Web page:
The book closes with a focus on the notion of the modern, global doctoral student and, subsequent, academic. This is an important section in large part because it acknowledges some of the positive (and negative) realities of twenty-first-century academia. Tenure-track jobs are scarce and the need for PhD researchers to be entrepreneurial and strategic in their research activities and profile is, unfortunately, real. (The book broadly does a good job of highlighting the opportunities for graduates outside the ivory tower.)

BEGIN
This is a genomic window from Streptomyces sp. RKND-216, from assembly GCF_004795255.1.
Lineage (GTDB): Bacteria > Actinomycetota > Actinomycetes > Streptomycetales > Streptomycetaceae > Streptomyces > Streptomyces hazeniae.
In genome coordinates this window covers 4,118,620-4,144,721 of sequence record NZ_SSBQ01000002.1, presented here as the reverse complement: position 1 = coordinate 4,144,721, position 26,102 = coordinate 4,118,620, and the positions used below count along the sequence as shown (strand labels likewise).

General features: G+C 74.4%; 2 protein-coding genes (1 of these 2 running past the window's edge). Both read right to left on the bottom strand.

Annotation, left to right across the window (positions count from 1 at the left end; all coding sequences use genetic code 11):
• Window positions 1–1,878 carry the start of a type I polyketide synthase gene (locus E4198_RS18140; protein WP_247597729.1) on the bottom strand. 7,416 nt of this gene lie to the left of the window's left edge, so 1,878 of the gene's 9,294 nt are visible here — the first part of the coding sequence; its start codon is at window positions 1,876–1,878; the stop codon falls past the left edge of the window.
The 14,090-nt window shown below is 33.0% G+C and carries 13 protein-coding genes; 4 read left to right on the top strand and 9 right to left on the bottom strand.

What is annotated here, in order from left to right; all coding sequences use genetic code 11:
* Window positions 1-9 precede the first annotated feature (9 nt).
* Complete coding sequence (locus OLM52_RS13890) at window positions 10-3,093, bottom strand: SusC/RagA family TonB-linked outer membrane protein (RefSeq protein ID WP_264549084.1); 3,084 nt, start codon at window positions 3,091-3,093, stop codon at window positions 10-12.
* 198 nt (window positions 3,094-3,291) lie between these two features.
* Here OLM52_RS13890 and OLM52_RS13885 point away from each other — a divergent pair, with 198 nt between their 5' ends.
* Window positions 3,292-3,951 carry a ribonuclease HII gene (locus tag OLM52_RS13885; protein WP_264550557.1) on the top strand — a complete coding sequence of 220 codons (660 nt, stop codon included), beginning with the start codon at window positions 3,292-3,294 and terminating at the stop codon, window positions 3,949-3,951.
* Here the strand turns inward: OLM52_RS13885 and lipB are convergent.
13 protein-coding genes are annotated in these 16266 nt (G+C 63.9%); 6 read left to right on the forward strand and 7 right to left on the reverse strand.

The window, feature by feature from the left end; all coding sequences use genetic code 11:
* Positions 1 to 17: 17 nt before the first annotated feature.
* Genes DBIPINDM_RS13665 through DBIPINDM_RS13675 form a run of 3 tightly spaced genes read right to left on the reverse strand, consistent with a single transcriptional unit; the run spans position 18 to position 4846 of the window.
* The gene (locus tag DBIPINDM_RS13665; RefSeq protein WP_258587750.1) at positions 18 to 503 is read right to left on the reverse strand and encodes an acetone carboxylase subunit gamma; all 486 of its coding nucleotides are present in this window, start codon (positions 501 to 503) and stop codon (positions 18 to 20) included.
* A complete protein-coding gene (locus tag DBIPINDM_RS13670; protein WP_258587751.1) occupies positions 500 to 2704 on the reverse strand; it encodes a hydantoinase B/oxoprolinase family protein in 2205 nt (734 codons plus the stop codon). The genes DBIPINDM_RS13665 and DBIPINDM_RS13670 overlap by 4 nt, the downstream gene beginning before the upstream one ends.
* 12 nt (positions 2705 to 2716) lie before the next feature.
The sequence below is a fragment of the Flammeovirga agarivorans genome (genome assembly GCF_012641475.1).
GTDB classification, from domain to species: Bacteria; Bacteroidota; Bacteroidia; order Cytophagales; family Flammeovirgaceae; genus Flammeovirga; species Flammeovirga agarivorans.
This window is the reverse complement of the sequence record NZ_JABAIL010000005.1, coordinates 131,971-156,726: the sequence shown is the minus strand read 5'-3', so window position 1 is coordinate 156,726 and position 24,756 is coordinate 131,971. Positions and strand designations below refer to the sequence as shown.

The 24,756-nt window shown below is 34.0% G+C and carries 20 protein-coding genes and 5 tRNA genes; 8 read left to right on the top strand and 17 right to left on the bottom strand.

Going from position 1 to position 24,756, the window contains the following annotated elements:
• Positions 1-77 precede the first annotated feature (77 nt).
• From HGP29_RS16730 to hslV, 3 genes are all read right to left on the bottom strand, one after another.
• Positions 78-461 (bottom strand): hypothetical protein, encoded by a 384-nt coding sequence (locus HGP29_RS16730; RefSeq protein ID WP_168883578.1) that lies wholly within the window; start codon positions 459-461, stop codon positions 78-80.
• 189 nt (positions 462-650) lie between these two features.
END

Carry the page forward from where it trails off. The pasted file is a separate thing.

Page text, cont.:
Uwe Brandenburg offers up some engaging commentary on how doctoral students can ‘internationalize’ their studies in such ways as studying or taking a semester abroad or opting for an intercultural methodology that can open up new ways of knowing. In a manner that may be slightly disconcerting for those who have opted for a domestic programme and thought little about the need to ‘globalise’ their research, the contributor suggests: ‘you cannot do a relevant and good PhD without an international component of some kind’ (114). Later, ‘Succeeding Beyond your Doctorate: The Importance of Identity, Industry Awareness and Decisive Action’ takes up a parallel refrain, highlighting the skills researchers driven to succeed in the academy, and outside of it, should hone. The notions of transferable skills and value propositions are central to this chapter. ‘One cannot underestimate the value of developing a clear sense of one’s self, one’s impact to the chosen workforce and to society more generally’ (129), Shelley Kinash and Madelaine-Marie Judd write.